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OBJECTIVES: I. Develop a large roster of well-characterized patients with various forms of inherited and acquired epidermolysis bullosa (EB).
II. Generate a large data bank of clinical, historical, and genetic information concerning these patients.
IV. Promote and facilitate research in EB.
PROTOCOL OUTLINE: Patients are enrolled by mail or clinic visit at 1 of 4 clinical centers. Clinical, epidemiological, and laboratory data are collected.
Medical and family histories are obtained in a detailed interview in person, by phone, or by mail. Diagnostic studies to confirm the type of epidermolysis bullosa are performed as indicated. A pedigree chart is completed on the first affected family member entered.
Selected patients are followed at least biannually. A study duration of approximately 10 years is anticipated.
Observational Model: Natural History, Time Perspective: Longitudinal
Office of Rare Diseases (ORD)
Published on BioPortfolio: 2014-08-27T03:58:12-0400
OBJECTIVES: I. Evaluate immunomodulation with extracorporeal photochemotherapy (ECP) in patients with epidermolysis bullosa acquisita. II. Investigate the effect of ECP on lymphocyte ac...
This study evaluates the clinical effect of foot injection of the bacteria protein Botulinum toxin A on plantar pain in patients with EBS (epidermolysis bullosa simplex).
The purpose of this study is to investigate a treatment to enhance the healing of acute and chronic nonhealing cutaneous wounds, such as the erosions experienced by patients with Epidermol...
This is a phase I open-label study to evaluate the safety of ALLO-ASC-DFU in patients with Dystrophic Epidermolysis Bullosa.
OBJECTIVES: I. Determine the safety of isotretinoin in patients with recessive dystrophic epidermolysis bullosa.
Dystrophic epidermolysis bullosa is a rare blistering condition caused by mutations in the COL7A1 gene. Different clinical variants have been described, with dominant and recessive inheritance, but no...
Type VII collagen (COL7), a major component of anchoring fibrils in the epidermal basement membrane zone, has been characterized as a defective protein in dystrophic epidermolysis bullosa and as an au...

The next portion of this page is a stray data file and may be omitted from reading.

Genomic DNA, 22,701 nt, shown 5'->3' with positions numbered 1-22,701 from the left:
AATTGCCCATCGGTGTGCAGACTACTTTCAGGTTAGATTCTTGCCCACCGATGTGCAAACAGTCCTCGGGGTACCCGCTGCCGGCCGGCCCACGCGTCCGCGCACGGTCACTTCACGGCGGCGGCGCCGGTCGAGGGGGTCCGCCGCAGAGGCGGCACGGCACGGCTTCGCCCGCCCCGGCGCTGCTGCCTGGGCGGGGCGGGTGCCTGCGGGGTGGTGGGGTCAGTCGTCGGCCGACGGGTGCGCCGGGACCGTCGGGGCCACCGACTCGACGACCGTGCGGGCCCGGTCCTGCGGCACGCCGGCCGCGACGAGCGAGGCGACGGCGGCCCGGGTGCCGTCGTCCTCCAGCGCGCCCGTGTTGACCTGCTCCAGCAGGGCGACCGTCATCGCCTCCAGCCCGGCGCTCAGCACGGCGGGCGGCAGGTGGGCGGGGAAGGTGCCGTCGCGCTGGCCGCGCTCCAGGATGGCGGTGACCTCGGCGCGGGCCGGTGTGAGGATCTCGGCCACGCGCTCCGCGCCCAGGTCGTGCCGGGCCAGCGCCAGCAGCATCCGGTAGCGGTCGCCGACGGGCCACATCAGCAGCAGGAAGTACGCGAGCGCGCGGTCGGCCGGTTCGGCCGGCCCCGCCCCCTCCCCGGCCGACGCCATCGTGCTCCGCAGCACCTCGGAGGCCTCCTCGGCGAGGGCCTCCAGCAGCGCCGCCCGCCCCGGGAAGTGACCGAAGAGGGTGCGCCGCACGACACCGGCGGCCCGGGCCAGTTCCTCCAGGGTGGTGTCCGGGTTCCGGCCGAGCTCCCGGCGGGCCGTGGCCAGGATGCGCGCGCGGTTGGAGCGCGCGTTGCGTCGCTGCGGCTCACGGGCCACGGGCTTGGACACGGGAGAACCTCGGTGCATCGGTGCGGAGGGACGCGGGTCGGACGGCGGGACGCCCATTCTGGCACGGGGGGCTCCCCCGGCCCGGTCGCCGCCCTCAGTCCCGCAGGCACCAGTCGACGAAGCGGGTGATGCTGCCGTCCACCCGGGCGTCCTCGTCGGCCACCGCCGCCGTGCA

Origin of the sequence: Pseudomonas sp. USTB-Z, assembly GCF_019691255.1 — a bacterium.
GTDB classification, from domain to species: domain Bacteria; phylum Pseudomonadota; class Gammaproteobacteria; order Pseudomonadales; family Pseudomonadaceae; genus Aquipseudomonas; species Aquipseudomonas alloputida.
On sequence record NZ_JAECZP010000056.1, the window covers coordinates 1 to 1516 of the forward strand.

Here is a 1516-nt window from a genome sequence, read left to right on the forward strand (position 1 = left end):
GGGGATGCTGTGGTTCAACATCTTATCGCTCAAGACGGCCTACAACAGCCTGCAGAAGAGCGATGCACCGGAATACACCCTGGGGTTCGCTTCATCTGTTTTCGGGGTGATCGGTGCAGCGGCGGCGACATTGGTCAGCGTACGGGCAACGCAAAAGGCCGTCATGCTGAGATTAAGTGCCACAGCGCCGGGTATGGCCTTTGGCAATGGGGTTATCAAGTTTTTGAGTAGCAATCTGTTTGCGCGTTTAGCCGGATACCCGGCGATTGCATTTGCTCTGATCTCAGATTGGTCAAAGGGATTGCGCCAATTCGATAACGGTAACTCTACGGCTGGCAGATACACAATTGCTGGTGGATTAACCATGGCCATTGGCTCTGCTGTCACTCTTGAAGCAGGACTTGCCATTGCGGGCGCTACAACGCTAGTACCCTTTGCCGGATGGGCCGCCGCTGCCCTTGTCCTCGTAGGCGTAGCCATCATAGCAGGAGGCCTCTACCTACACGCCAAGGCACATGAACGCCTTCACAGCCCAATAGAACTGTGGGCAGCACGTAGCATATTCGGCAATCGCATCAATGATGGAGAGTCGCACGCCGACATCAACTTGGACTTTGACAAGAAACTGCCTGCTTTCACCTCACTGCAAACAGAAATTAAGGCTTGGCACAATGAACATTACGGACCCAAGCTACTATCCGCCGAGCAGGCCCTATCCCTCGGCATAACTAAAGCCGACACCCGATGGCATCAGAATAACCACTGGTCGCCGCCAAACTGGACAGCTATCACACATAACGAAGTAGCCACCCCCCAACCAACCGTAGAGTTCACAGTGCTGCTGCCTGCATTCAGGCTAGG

Historically, diagnosis of epidermolysis bullosa has required skin biopsies for electron microscopy, direct immunofluorescence to determine which gene(s) to choose for genetic testing, or both.
Different methods of fibroblast application have been examined to treat recessive dystrophic epidermolysis bullosa (RDEB).
Circulating anti-type VII collagen autoantibodies are frequently detected in patients with recessive dystrophic epidermolysis bullosa (RDEB). However, evidence supporting their pathogenic role in indu...
A form of epidermolysis bullosa characterized by serous bullae that heal without scarring. Mutations in the genes that encode KERATIN-5 and KERATIN-14 have been associated with several subtypes of epidermolysis bullosa simplex.
Form of epidermolysis bullosa characterized by atrophy of blistered areas, severe scarring, and nail changes. It is most often present at birth or in early infancy and occurs in both autosomal dominant and recessive forms. All forms of dystrophic epidermolysis bullosa result from mutations in COLLAGEN TYPE VII, a major component fibrils of BASEMENT MEMBRANE and EPIDERMIS.
Form of epidermolysis bullosa characterized by trauma-induced, subepidermal blistering with no family history of the disease. Direct immunofluorescence shows IMMUNOGLOBULIN G deposited at the dermo-epidermal junction.
Form of epidermolysis bullosa having onset at birth or during the neonatal period and transmitted through autosomal recessive inheritance. It is characterized by generalized blister formation, extensive denudation, and separation and cleavage of the basal cell plasma membranes from the basement membrane.
Group of genetically determined disorders characterized by the blistering of skin and mucosae. There are four major forms: acquired, simple, junctional, and dystrophic. Each of the latter three has several varieties.
Bioinformatics is the application of computer software and hardware to the management of biological data to create useful information. Computers are used to gather, store, analyze and integrate biological and genetic information which can then be applied...